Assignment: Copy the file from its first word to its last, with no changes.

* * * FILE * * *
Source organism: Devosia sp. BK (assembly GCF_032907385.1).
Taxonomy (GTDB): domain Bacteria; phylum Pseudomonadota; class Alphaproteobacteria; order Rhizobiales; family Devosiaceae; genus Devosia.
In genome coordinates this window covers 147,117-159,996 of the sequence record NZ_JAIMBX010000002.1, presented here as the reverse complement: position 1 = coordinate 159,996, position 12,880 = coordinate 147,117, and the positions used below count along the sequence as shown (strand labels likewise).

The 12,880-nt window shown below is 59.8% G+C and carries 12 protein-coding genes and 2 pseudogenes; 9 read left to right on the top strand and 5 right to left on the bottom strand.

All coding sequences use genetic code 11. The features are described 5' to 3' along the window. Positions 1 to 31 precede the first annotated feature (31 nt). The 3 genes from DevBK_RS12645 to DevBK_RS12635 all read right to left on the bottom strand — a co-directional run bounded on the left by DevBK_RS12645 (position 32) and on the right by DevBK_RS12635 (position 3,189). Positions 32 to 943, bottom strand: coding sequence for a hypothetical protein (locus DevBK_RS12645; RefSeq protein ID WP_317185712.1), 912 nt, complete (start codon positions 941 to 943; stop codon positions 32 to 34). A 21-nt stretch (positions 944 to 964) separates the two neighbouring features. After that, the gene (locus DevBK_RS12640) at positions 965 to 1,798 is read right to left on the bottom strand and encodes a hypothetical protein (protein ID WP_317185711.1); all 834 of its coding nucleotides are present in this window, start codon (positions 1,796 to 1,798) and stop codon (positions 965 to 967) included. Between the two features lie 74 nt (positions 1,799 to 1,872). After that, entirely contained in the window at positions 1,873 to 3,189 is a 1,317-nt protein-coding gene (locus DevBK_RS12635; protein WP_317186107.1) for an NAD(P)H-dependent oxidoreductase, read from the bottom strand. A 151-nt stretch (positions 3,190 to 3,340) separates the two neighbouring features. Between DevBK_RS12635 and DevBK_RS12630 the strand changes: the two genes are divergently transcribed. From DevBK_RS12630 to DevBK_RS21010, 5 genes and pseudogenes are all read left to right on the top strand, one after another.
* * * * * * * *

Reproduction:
Source organism: Devosia sp. BK (assembly GCF_032907385.1).
Taxonomy (GTDB): domain Bacteria; phylum Pseudomonadota; class Alphaproteobacteria; order Rhizobiales; family Devosiaceae; genus Devosia.
In genome coordinates this window covers 147,117-159,996 of the sequence record NZ_JAIMBX010000002.1, presented here as the reverse complement: position 1 = coordinate 159,996, position 12,880 = coordinate 147,117, and the positions used below count along the sequence as shown (strand labels likewise).

The 12,880-nt window shown below is 59.8% G+C and carries 12 protein-coding genes and 2 pseudogenes; 9 read left to right on the top strand and 5 right to left on the bottom strand.

All coding sequences use genetic code 11. The features are described 5' to 3' along the window. Positions 1 to 31 precede the first annotated feature (31 nt). The 3 genes from DevBK_RS12645 to DevBK_RS12635 all read right to left on the bottom strand — a co-directional run bounded on the left by DevBK_RS12645 (position 32) and on the right by DevBK_RS12635 (position 3,189). Positions 32 to 943, bottom strand: coding sequence for a hypothetical protein (locus DevBK_RS12645; RefSeq protein ID WP_317185712.1), 912 nt, complete (start codon positions 941 to 943; stop codon positions 32 to 34). A 21-nt stretch (positions 944 to 964) separates the two neighbouring features. After that, the gene (locus DevBK_RS12640) at positions 965 to 1,798 is read right to left on the bottom strand and encodes a hypothetical protein (protein ID WP_317185711.1); all 834 of its coding nucleotides are present in this window, start codon (positions 1,796 to 1,798) and stop codon (positions 965 to 967) included. Between the two features lie 74 nt (positions 1,799 to 1,872). After that, entirely contained in the window at positions 1,873 to 3,189 is a 1,317-nt protein-coding gene (locus DevBK_RS12635; protein WP_317186107.1) for an NAD(P)H-dependent oxidoreductase, read from the bottom strand. A 151-nt stretch (positions 3,190 to 3,340) separates the two neighbouring features. Between DevBK_RS12635 and DevBK_RS12630 the strand changes: the two genes are divergently transcribed. From DevBK_RS12630 to DevBK_RS21010, 5 genes and pseudogenes are all read left to right on the top strand, one after another.